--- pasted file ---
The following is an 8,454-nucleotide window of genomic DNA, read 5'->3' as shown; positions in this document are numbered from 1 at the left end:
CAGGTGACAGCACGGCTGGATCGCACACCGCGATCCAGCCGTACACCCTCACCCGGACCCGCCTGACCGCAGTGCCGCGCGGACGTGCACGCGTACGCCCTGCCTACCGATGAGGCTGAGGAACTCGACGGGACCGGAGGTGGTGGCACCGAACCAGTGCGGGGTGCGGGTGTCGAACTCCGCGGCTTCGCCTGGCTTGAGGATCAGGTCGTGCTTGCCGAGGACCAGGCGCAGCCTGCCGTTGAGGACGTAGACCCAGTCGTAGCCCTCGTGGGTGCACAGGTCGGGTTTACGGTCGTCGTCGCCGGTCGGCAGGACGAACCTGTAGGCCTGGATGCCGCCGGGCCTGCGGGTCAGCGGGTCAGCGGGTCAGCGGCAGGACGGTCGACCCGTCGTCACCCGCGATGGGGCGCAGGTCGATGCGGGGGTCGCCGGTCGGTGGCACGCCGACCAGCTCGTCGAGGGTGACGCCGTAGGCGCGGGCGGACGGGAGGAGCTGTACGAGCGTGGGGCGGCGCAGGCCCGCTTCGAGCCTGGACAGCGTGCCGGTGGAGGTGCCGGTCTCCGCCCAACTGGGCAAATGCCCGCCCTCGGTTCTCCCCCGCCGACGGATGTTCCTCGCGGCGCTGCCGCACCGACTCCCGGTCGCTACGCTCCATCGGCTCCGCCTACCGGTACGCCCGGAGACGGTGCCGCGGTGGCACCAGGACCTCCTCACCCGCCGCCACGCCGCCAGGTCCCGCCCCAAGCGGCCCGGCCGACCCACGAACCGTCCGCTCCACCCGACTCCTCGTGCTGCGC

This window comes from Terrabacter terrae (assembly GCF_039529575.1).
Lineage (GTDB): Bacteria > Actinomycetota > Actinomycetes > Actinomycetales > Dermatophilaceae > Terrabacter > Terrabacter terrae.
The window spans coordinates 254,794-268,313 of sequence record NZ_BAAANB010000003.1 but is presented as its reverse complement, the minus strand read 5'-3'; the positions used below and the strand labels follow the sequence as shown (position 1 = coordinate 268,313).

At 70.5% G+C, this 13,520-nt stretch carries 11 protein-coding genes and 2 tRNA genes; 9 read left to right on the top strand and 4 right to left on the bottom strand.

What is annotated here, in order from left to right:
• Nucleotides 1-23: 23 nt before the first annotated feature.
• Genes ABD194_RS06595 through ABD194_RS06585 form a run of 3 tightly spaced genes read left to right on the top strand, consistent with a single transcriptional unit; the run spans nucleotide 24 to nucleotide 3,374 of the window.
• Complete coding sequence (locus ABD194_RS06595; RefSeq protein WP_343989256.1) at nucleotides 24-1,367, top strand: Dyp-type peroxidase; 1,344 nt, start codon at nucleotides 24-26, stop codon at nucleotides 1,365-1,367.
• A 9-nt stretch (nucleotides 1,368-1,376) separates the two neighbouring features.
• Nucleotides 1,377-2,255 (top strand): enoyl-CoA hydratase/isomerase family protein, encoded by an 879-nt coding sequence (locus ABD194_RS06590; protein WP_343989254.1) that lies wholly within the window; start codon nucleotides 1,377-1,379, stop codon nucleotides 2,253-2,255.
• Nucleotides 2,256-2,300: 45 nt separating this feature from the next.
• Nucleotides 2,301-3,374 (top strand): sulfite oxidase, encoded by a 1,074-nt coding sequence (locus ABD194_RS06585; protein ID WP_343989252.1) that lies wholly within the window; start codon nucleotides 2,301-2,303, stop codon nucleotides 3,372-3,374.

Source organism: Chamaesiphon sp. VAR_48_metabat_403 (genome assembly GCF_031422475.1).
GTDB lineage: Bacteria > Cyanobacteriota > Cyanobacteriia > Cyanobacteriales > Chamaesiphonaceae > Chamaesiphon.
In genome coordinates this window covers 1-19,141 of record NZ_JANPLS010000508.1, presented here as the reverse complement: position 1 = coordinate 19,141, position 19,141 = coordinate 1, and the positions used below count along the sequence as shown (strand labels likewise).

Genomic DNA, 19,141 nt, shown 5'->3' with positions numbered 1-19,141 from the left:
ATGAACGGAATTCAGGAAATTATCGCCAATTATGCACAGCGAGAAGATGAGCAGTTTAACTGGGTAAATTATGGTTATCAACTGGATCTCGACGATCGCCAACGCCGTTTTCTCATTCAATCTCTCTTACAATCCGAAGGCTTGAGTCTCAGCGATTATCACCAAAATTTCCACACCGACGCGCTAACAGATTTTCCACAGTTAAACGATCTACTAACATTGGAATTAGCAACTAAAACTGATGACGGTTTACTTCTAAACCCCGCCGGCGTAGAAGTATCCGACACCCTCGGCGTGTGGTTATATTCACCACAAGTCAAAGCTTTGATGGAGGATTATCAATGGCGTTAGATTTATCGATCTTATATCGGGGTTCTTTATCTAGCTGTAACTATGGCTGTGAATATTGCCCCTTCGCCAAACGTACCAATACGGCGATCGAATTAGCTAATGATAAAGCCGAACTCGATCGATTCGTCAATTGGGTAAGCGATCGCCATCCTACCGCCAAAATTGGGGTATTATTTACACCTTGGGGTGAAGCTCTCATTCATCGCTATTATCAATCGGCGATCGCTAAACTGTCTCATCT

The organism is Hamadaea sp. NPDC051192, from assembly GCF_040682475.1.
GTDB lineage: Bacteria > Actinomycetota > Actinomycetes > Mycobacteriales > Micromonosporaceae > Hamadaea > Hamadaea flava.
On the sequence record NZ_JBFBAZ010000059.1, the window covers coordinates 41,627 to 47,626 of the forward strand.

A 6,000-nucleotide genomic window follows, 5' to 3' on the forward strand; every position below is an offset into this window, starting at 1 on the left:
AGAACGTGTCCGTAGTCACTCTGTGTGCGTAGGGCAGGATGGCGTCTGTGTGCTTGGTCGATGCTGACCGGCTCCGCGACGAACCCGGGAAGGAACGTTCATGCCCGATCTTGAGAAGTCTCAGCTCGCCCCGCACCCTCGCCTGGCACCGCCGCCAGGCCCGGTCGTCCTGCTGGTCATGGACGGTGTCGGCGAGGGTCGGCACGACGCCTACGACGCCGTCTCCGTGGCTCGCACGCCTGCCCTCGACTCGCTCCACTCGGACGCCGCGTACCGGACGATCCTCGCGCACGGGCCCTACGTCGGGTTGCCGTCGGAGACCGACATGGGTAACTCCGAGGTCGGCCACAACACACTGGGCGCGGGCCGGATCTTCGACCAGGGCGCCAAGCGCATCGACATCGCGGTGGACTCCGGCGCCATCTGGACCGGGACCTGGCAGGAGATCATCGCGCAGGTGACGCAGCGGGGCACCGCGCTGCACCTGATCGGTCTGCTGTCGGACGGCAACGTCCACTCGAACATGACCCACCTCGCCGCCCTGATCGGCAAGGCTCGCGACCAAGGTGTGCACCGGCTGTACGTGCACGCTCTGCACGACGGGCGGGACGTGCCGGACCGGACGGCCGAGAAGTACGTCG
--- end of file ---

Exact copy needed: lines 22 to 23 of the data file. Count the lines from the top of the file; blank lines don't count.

On the sequence record NZ_JBFBAZ010000059.1, the window covers coordinates 41,627 to 47,626 of the forward strand.

A 6,000-nucleotide genomic window follows, 5' to 3' on the forward strand; every position below is an offset into this window, starting at 1 on the left: